And then it came.

With one final flash that was the famous 'diamond ring', the Sun disappeared behind the Moon and the solar corona, the Sun's outermost atmosphere, became visible. The sudden drop in brightness was as though the Sun had been shut off with a switch. There was a huge roar and lots of applause from the assembled crowd. Everyone's solar glasses came off now as it was now safe to look at the Sun without eye protection.

Totality was surreal. It was as dark as about half way between sunset and the arrival of true dark. The weird part was that the darkest area of sky was straight up, where the eclipsed Sun was. The sky got brighter as one got closer to the horizon. The world seemed to stop as everyone's eyes were glued on the Sun. You could hear the proverbial pin drop. Taking my pocket camera, I quickly got a 360 degree panorama of the area then popped off a few pictures of the totally eclipsed Sun with my Nikon before turning my gaze back up to the Sun. This being my first eclipse (and with totality only lasting 2 minutes and 40 seconds), I didn't want to get too caught up with the camera, preferring to just take in the experience.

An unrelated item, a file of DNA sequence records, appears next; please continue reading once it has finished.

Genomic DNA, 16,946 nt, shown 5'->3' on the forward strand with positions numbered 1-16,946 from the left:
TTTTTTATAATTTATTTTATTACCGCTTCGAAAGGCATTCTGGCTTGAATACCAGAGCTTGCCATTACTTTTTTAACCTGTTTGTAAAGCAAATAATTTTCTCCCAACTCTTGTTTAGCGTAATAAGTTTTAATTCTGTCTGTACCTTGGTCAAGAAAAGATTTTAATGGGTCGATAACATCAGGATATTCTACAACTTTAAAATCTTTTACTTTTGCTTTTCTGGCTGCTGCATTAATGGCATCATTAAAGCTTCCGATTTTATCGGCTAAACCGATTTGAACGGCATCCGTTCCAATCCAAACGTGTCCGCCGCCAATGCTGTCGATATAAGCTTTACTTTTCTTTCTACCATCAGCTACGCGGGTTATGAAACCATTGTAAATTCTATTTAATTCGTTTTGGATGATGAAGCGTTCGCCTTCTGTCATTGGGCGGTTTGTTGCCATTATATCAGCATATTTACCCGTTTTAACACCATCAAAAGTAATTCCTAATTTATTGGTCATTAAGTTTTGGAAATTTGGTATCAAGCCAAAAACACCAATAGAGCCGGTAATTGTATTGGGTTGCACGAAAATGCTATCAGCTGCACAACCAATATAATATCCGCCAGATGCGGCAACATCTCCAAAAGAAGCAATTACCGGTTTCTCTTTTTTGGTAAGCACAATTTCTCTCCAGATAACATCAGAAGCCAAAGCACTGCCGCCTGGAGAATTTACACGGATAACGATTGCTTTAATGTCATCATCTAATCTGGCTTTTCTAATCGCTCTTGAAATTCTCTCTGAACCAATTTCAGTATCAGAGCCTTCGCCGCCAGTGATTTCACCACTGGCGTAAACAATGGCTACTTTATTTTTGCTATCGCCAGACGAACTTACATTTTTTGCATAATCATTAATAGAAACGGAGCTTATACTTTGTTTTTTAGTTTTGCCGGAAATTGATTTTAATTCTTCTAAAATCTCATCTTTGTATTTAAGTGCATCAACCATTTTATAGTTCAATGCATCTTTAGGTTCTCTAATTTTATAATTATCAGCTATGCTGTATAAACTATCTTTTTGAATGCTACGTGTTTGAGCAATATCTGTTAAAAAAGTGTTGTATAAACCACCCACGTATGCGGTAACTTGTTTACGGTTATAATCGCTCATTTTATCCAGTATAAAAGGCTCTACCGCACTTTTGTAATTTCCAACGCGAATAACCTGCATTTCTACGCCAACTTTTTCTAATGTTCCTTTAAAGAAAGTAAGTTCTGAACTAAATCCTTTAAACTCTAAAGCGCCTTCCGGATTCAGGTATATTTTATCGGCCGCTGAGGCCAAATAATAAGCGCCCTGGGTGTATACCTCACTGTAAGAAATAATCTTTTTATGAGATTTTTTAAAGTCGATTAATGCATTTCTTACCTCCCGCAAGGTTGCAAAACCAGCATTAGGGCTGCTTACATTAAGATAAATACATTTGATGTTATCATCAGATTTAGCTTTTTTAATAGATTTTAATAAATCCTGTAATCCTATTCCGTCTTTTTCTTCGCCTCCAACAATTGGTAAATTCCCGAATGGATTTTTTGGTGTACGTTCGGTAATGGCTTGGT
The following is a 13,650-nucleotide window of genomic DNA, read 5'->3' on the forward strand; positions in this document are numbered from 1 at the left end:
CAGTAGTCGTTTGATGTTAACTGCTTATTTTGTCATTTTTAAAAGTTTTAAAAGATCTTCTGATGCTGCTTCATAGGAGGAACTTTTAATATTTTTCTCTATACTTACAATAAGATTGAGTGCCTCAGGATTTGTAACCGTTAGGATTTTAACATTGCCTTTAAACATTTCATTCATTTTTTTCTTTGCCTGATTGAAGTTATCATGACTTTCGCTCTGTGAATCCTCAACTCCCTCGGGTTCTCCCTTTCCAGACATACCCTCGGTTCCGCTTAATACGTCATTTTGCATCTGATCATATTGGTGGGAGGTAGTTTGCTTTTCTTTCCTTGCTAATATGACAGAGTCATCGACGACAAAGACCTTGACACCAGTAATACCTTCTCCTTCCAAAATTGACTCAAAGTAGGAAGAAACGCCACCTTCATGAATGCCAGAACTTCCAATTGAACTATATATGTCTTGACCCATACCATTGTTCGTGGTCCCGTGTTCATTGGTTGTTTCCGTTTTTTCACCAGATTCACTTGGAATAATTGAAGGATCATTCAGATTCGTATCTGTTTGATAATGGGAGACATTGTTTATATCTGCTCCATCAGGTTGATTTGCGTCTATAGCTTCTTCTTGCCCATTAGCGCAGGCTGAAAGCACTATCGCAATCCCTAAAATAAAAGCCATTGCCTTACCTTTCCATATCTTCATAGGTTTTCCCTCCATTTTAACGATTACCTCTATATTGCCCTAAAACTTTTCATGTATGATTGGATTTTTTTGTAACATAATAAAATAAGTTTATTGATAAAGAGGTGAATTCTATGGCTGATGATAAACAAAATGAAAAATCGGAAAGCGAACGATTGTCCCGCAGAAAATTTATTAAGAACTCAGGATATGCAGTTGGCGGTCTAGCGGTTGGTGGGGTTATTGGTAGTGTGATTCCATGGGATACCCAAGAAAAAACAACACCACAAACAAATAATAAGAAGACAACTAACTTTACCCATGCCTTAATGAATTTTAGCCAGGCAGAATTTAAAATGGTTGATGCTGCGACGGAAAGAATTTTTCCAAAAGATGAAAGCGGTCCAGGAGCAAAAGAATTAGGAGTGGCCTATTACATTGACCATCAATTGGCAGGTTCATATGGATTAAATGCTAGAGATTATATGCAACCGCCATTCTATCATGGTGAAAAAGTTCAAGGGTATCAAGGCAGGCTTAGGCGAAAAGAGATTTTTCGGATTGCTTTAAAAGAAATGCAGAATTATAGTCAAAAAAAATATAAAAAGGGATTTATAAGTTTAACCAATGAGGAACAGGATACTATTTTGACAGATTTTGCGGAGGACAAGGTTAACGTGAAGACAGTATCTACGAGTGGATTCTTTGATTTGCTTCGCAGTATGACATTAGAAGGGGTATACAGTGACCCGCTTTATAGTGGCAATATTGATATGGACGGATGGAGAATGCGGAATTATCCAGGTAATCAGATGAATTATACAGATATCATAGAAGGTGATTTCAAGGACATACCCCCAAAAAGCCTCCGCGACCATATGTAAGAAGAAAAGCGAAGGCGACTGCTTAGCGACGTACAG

The countdown at 10 minute intervals until just before totality. I played with shutter speed at totality to get different effects. Notice the prominences in the last totality image.

Eventually, I noticed that the sky on the right side of the Sun appeared to be getting brighter. Knowing that totality was about to end, I got my pocket camera and started shooting video again, catching about the last 10 seconds of totality and the reemergence of the Sun. Like when it disappeared, there was a roar and applause from the crowd. As was the case at the start of totality, the change in brightness from totality to a sliver of the Sun being visible was dramatic. My video does a very good job of capturing the change in brightness.

Totality 360.

Totality ends.